The last time They Might Be Giants rolled into Milwaukee (weeks before the initial COVID lockdowns of 2020), they were touring behind the 30th anniversary of their classic album Flood. While that two-and-a-half-hour “evening with” show featured material from every era of the band’s nearly 40-year career, it indeed relied heavily on the fan-favorite 1990 album in question. Four years later, on night one of TMBG’s two-night “Big Show” stint at The Pabst Theater, it was quickly clear that Johns Linnell and Flansburgh would be digging a bit deeper. Flood‘s biggest song (and arguably the band’s biggest song), “Birdhouse In Your Soul,” appeared second in the setlist. From there, it was a hardcore fan’s paradise.

Not that both nights were filled with random deep cuts. Ahead of the tour, Flansburgh explained that not only would each show be unique, the first set of each show would highlight a different, non-Flood TMBG album. For the Milwaukee stops, that meant the bulk of 1992’s Apollo 18 on night one, and the bulk of 1994’s John Henry on night two. These were curious choices: Both records represent something of a transition phase in TMBG’s career, with the former serving as the follow-up to the hard-to-follow Flood, and the latter being the first to feature a traditional backing band. Still, there were plenty of beloved hits mixed in with lesser-played album tracks to keep the sold-out crowds (both shows!) in a near-constant state of delight.

Night one featured the strongest of those beloved hits. “The Statue Got Me High,” “I Palindrome I,” and “The Guitar (The Lion Sleeps Tonight)” shared time with deeper Apollo 18 cuts like “Dig My Grave,” “Narrow Your Eyes,” and the charming “Mammal.” But perhaps the biggest surprise was a full run-through of “Fingertips,” the 21-track suite of disparate micro songs (most under 10 seconds) originally meant to confound the “shuffle” feature on ’90s-era CD players. If you ever wanted to sing along to the eight-second “What’s That Blue Thing Doing Here?” Friday night was your chance.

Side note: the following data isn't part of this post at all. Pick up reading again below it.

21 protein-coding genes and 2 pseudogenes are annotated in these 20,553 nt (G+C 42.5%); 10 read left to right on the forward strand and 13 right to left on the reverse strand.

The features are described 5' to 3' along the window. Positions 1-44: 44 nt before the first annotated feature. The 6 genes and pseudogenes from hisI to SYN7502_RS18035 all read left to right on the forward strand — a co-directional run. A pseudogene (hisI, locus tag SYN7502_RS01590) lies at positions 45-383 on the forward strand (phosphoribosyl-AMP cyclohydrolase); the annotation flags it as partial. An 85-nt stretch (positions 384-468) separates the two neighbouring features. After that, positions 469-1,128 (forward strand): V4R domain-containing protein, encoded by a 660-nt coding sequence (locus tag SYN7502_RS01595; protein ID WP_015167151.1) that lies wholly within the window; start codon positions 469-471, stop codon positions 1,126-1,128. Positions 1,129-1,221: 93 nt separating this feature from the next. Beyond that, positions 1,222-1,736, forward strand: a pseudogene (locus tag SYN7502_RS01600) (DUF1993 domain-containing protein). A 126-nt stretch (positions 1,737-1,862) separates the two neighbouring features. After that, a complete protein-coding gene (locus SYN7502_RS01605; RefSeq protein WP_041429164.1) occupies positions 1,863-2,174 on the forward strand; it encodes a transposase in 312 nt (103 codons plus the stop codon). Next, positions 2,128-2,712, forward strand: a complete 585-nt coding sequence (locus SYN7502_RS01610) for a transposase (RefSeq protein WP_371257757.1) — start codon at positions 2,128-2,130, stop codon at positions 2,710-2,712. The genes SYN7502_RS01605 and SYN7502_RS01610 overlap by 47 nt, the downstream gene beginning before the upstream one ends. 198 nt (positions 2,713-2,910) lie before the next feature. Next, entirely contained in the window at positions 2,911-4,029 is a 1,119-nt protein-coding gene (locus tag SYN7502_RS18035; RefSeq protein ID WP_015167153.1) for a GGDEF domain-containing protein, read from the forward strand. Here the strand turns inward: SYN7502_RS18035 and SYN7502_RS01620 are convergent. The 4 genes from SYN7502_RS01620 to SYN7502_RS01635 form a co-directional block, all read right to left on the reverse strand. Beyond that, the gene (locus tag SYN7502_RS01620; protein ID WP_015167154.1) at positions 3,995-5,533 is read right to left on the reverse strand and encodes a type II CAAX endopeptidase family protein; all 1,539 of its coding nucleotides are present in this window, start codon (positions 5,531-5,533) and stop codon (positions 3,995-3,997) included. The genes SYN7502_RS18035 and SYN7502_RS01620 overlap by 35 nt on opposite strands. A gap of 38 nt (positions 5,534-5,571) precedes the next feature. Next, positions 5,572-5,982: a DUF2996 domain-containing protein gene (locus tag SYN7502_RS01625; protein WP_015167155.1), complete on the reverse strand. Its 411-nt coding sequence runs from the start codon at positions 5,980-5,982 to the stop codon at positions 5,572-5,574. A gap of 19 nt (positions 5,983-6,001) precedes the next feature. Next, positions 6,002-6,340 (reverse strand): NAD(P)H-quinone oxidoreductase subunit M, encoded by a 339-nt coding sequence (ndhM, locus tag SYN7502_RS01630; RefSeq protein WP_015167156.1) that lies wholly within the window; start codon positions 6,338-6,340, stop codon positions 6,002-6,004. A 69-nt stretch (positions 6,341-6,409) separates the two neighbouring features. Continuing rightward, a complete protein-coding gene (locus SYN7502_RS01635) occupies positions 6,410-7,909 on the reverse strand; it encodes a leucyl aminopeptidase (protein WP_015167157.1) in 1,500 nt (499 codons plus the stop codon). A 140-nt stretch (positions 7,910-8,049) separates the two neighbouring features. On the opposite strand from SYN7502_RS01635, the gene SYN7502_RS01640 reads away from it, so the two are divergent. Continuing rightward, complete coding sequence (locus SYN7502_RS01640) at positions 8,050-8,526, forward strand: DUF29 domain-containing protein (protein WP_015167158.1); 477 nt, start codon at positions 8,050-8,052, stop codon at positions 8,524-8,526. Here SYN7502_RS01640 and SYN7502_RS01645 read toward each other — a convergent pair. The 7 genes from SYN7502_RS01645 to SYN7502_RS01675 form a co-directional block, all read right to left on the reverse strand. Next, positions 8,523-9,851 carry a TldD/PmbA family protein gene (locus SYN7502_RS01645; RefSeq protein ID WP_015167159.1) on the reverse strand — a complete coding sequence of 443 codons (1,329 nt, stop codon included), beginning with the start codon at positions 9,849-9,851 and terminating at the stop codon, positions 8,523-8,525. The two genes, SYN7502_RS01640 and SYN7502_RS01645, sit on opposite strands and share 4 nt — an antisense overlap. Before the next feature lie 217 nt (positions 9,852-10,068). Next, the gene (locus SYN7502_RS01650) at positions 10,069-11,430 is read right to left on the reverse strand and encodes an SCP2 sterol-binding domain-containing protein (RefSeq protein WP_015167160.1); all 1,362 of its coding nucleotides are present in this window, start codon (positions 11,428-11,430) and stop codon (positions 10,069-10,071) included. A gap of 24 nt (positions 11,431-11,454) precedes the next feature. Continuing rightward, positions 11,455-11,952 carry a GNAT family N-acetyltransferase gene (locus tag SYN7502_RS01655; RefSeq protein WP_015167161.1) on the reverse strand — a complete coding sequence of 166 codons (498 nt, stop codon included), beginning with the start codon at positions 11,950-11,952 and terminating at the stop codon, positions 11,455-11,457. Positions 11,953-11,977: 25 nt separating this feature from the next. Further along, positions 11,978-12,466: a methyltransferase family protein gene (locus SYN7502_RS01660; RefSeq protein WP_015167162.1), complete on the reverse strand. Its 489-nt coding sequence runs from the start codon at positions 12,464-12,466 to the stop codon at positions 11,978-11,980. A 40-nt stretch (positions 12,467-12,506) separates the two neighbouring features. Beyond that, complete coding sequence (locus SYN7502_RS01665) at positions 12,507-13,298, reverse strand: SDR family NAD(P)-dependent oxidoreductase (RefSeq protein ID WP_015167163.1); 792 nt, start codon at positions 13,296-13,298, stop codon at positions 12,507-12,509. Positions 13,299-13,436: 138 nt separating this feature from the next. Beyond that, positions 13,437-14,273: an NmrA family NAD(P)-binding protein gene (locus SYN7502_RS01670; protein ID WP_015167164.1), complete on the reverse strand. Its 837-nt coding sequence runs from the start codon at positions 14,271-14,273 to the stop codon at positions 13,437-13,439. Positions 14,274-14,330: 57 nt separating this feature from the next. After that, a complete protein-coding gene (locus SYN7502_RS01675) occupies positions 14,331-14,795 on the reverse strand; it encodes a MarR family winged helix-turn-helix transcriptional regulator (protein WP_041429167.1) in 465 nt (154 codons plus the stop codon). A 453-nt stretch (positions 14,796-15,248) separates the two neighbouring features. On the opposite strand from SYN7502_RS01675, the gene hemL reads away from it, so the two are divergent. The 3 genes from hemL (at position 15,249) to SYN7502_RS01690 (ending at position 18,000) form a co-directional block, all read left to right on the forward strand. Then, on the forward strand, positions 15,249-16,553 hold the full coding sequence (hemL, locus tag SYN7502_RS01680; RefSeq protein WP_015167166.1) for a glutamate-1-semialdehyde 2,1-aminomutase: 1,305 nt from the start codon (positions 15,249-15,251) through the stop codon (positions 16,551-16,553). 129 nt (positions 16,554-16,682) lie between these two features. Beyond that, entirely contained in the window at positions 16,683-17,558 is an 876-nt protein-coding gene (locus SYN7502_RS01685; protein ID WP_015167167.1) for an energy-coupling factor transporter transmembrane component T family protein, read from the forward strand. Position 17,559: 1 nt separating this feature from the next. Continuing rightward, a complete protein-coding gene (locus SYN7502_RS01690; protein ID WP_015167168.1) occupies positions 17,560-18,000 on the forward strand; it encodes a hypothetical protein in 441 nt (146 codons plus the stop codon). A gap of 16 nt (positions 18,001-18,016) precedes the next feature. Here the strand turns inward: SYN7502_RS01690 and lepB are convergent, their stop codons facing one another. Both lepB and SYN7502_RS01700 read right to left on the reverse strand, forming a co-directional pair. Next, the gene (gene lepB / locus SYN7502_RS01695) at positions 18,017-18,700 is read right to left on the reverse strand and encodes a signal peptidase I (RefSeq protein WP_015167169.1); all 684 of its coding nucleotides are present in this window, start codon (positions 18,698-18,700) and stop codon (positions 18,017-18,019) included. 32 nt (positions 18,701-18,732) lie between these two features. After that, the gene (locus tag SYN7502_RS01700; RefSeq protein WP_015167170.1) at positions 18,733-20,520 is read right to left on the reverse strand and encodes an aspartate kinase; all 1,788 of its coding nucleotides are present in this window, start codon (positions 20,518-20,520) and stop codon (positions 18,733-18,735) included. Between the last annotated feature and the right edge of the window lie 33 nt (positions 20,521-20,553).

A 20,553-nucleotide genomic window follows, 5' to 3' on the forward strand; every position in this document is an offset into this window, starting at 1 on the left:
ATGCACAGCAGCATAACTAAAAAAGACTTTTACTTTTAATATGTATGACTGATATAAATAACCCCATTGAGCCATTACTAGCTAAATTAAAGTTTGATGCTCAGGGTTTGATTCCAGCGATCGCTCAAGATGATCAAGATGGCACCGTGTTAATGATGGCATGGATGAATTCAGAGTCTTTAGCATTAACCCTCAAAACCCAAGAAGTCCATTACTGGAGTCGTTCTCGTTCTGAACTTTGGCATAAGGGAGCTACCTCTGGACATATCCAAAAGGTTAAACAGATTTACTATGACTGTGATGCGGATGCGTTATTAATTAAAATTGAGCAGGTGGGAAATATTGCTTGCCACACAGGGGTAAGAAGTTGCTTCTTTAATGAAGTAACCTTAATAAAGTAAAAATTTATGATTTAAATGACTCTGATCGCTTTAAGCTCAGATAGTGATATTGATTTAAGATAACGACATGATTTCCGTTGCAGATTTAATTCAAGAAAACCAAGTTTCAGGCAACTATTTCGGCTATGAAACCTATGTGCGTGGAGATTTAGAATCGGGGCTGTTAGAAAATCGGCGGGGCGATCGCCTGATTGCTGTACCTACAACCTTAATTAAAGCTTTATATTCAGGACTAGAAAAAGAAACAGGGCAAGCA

Saturday night was no slouch, either. John Henry favorites “Snail Shell,” “Meet James Ensor,” and the sublime “The End Of The Tour” appeared up in a double set that also featured “Dirt Bike,” “No One Knows My Plan,” and the equally sublime “Unrelated Thing.” Flansburgh jokingly referred to John Henry as the “McCartney II of They Might Be Giants’ catalog,” noting that while it was initially cooly received by fans and critics, it was now “admired from afar.”

Twenty-twenty’s Flood show included oodles of other hits and oddities from TMBG’s career, and 2024’s Apollo 18 and John Henry shows were no different. “Particle Man,” “Don’t Let’s Start,” and “Lie Still, Little Bottle” (with The Stick!) popped up on night one, while “Ana Ng,” “New York City,” and “The Mesopotamians” appeared in night two. There was very little overlap between shows, and the repeat performances were both expected (“Birdhouse In Your Soul,” “Doctor Worm,” “Istanbul (Not Constantinople)”) and surprising (two nights of “Man, It’s So Loud In Here”? Be still, our hearts.)

As always with TMBG shows, various quirks and idiosyncrasies provided an underlying hum of joy: between-song banter filled with bizarre tangents and hilarious dead ends; Flansburgh constantly dragging his microphone stand across the stage, never in the same place for long; Linnell politely watching the drum and guitar solos, hands clasped like an altar boy. On Friday, Linnell revealed he had visited the Milwaukee Art Museum earlier in the day, where he had received his very first senior discount. (He turned 65 a week earlier.) On Saturday, both Johns recounted visiting 3rd St. Market Hall for lunch and then returning to their hotel rooms for afternoon naps. Flansburgh also spent a considerable amount of time Saturday night beckoning the crowd to fill the aisles of the Pabst’s lower level, much to the chagrin of security. (Thankfully, the crowd didn’t flood the stage, leading to a repeat of an infamous 1992 TMBG show at Milwaukee’s Modjeska Theatre.)

Oh, and the horns! The other “Big Show” bonus was the inclusion of a three-piece horn section (Mark Pender, Stan Harrison, Dan Levine) to round out the already terrific three-piece band (Dan Miller, Danny Weinkauf, Marty Beller). The inclusion was a welcome and boisterous one, providing accompaniment to songs that already featured horns (“Doctor Worm”), and songs that only featured horns in gonzo 1990 performances on The Tonight Show Starring Johnny Carson (“Birdhouse In Your Soul”).

“We’ve always been really lucky with our audience in that they seem up for all the things we do,” Flansburgh told us back in April. That acceptance was on full display Friday and Saturday night: Despite the focus on albums not named Flood or Lincoln, the crowds were with the band every step of the way. And kudos to They Might Be Giants for continuing to mix things up at this stage in their career. Beloved hits and countless deep cuts? Two nights weren’t enough.

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